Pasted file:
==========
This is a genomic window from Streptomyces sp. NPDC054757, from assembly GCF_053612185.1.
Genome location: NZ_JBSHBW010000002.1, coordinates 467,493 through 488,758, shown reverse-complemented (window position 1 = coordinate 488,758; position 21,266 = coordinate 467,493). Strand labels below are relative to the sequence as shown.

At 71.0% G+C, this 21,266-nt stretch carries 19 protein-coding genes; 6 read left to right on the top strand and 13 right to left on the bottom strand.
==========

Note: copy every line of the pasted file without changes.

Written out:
This is a genomic window from Streptomyces sp. NPDC054757, from assembly GCF_053612185.1.
Genome location: NZ_JBSHBW010000002.1, coordinates 467,493 through 488,758, shown reverse-complemented (window position 1 = coordinate 488,758; position 21,266 = coordinate 467,493). Strand labels below are relative to the sequence as shown.

At 71.0% G+C, this 21,266-nt stretch carries 19 protein-coding genes; 6 read left to right on the top strand and 13 right to left on the bottom strand.